There are some very interesting exceptions in world history but none better than in Tibet. The Tibetans were among the most warlike people on the planet over a thousand years ago. But when Buddhism arrived in Tibet it was so deeply embraced by the people that it transformed them into one of the most peaceful people on earth. Tibetan Buddhism was able to do this because it gets to the very roots of the problem in human consciousness–something that Christianity never really did do in Europe or the the whole West.
One modern person who shows what a total transformation looks like in actual life and who totally transcended the dynamic of “This is mine”: Gandhi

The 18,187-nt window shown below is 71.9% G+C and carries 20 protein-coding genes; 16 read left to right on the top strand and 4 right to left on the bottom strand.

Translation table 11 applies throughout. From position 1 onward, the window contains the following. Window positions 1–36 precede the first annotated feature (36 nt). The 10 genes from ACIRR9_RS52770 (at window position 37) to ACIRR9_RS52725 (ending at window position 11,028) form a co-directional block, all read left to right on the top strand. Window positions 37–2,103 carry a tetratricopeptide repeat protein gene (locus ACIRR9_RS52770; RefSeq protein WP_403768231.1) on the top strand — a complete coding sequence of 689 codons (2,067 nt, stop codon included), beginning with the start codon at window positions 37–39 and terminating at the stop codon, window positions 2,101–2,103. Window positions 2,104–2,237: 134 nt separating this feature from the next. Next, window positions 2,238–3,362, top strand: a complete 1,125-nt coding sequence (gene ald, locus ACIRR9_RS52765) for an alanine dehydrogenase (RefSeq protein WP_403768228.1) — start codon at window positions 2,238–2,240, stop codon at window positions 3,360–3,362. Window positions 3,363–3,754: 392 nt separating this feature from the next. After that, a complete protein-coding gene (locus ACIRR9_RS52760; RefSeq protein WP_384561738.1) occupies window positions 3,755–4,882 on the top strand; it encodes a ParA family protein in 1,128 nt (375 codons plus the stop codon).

Some Zen stories:
A monk asked Chao-chou, “What is your family custom?”
The Master said, “Having nothing inside, seeking for nothing outside.”
One night a thief broke into Ryokan’s hut on Mount Kugami. Finding nothing else to steal, the thief tried to pull out the mat Ryokan was sleeping on. Ryokan turned over and let the thief take the mat.
A Zen Master lived the simplest kind of life in a little hut at the foot of a mountain. One evening, while he was away, a thief sneaked into the hut only to find there was nothing in it to steal. The Zen Master returned and found him. “You have come a long way to visit me,” he told the prowler, “and you should not return empty handed. Please take my clothes as a gift.” The thief was bewildered, but he took the clothes and ran away. The Master sat naked, watching the moon. “Poor fellow,” he mused, ” I wish I could give him this beautiful moon.”